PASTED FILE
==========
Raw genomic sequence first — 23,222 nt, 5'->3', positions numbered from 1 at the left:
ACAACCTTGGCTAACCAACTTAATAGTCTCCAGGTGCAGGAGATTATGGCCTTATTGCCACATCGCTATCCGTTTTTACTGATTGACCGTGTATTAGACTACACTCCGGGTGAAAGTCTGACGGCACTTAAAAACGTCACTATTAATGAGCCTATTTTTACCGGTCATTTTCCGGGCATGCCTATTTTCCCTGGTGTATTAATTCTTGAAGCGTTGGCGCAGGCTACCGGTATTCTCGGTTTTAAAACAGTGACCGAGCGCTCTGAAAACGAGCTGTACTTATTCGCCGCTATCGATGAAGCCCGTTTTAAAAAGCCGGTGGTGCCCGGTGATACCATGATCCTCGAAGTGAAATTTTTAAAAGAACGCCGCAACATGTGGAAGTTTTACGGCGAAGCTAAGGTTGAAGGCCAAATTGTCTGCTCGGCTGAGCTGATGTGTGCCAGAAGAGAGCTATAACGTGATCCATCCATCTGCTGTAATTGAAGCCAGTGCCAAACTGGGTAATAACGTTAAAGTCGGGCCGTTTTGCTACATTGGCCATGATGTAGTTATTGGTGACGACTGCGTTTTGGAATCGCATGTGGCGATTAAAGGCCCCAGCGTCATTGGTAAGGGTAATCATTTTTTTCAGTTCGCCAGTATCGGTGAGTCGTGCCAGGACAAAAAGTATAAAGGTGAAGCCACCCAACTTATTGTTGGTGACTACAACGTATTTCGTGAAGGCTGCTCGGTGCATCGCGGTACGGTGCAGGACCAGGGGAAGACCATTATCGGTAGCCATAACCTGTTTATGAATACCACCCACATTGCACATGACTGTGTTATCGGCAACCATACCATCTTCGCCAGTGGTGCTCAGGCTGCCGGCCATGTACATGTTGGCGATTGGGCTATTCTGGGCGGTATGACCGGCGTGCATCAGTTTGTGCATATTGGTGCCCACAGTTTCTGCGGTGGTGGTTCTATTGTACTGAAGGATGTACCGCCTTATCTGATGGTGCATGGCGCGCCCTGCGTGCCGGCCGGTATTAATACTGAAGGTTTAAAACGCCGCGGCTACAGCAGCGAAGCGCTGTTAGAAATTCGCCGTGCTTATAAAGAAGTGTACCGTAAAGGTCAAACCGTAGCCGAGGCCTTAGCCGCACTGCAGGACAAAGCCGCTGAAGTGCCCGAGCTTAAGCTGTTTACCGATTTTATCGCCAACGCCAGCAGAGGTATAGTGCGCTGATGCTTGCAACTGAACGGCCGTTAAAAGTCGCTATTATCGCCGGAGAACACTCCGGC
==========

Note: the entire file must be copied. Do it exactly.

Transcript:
Raw genomic sequence first — 23,222 nt, 5'->3', positions numbered from 1 at the left:
ACAACCTTGGCTAACCAACTTAATAGTCTCCAGGTGCAGGAGATTATGGCCTTATTGCCACATCGCTATCCGTTTTTACTGATTGACCGTGTATTAGACTACACTCCGGGTGAAAGTCTGACGGCACTTAAAAACGTCACTATTAATGAGCCTATTTTTACCGGTCATTTTCCGGGCATGCCTATTTTCCCTGGTGTATTAATTCTTGAAGCGTTGGCGCAGGCTACCGGTATTCTCGGTTTTAAAACAGTGACCGAGCGCTCTGAAAACGAGCTGTACTTATTCGCCGCTATCGATGAAGCCCGTTTTAAAAAGCCGGTGGTGCCCGGTGATACCATGATCCTCGAAGTGAAATTTTTAAAAGAACGCCGCAACATGTGGAAGTTTTACGGCGAAGCTAAGGTTGAAGGCCAAATTGTCTGCTCGGCTGAGCTGATGTGTGCCAGAAGAGAGCTATAACGTGATCCATCCATCTGCTGTAATTGAAGCCAGTGCCAAACTGGGTAATAACGTTAAAGTCGGGCCGTTTTGCTACATTGGCCATGATGTAGTTATTGGTGACGACTGCGTTTTGGAATCGCATGTGGCGATTAAAGGCCCCAGCGTCATTGGTAAGGGTAATCATTTTTTTCAGTTCGCCAGTATCGGTGAGTCGTGCCAGGACAAAAAGTATAAAGGTGAAGCCACCCAACTTATTGTTGGTGACTACAACGTATTTCGTGAAGGCTGCTCGGTGCATCGCGGTACGGTGCAGGACCAGGGGAAGACCATTATCGGTAGCCATAACCTGTTTATGAATACCACCCACATTGCACATGACTGTGTTATCGGCAACCATACCATCTTCGCCAGTGGTGCTCAGGCTGCCGGCCATGTACATGTTGGCGATTGGGCTATTCTGGGCGGTATGACCGGCGTGCATCAGTTTGTGCATATTGGTGCCCACAGTTTCTGCGGTGGTGGTTCTATTGTACTGAAGGATGTACCGCCTTATCTGATGGTGCATGGCGCGCCCTGCGTGCCGGCCGGTATTAATACTGAAGGTTTAAAACGCCGCGGCTACAGCAGCGAAGCGCTGTTAGAAATTCGCCGTGCTTATAAAGAAGTGTACCGTAAAGGTCAAACCGTAGCCGAGGCCTTAGCCGCACTGCAGGACAAAGCCGCTGAAGTGCCCGAGCTTAAGCTGTTTACCGATTTTATCGCCAACGCCAGCAGAGGTATAGTGCGCTGATGCTTGCAACTGAACGGCCGTTAAAAGTCGCTATTATCGCCGGAGAACACTCCGGC